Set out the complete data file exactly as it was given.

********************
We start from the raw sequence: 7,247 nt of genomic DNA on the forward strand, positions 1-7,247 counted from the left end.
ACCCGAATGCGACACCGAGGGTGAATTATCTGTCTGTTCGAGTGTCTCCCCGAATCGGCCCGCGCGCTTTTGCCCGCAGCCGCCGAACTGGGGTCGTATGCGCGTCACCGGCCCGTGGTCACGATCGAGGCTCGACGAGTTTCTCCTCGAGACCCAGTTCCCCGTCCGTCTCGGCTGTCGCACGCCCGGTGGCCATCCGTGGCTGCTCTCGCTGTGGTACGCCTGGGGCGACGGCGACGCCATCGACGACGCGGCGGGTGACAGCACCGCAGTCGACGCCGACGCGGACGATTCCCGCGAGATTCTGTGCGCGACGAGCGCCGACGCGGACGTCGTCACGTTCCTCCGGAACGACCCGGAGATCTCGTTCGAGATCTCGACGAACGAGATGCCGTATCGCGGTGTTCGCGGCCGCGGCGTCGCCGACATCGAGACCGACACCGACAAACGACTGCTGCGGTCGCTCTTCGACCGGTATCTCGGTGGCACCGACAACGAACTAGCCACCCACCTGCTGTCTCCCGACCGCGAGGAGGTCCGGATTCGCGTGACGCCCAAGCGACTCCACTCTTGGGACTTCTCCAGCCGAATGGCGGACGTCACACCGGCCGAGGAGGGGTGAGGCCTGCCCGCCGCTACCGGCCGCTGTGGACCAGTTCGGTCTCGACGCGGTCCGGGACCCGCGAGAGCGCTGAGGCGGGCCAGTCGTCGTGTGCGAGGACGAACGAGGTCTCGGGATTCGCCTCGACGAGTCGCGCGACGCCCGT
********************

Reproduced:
We start from the raw sequence: 7,247 nt of genomic DNA on the forward strand, positions 1-7,247 counted from the left end.
ACCCGAATGCGACACCGAGGGTGAATTATCTGTCTGTTCGAGTGTCTCCCCGAATCGGCCCGCGCGCTTTTGCCCGCAGCCGCCGAACTGGGGTCGTATGCGCGTCACCGGCCCGTGGTCACGATCGAGGCTCGACGAGTTTCTCCTCGAGACCCAGTTCCCCGTCCGTCTCGGCTGTCGCACGCCCGGTGGCCATCCGTGGCTGCTCTCGCTGTGGTACGCCTGGGGCGACGGCGACGCCATCGACGACGCGGCGGGTGACAGCACCGCAGTCGACGCCGACGCGGACGATTCCCGCGAGATTCTGTGCGCGACGAGCGCCGACGCGGACGTCGTCACGTTCCTCCGGAACGACCCGGAGATCTCGTTCGAGATCTCGACGAACGAGATGCCGTATCGCGGTGTTCGCGGCCGCGGCGTCGCCGACATCGAGACCGACACCGACAAACGACTGCTGCGGTCGCTCTTCGACCGGTATCTCGGTGGCACCGACAACGAACTAGCCACCCACCTGCTGTCTCCCGACCGCGAGGAGGTCCGGATTCGCGTGACGCCCAAGCGACTCCACTCTTGGGACTTCTCCAGCCGAATGGCGGACGTCACACCGGCCGAGGAGGGGTGAGGCCTGCCCGCCGCTACCGGCCGCTGTGGACCAGTTCGGTCTCGACGCGGTCCGGGACCCGCGAGAGCGCTGAGGCGGGCCAGTCGTCGTGTGCGAGGACGAACGAGGTCTCGGGATTCGCCTCGACGAGTCGCGCGACGCCCGT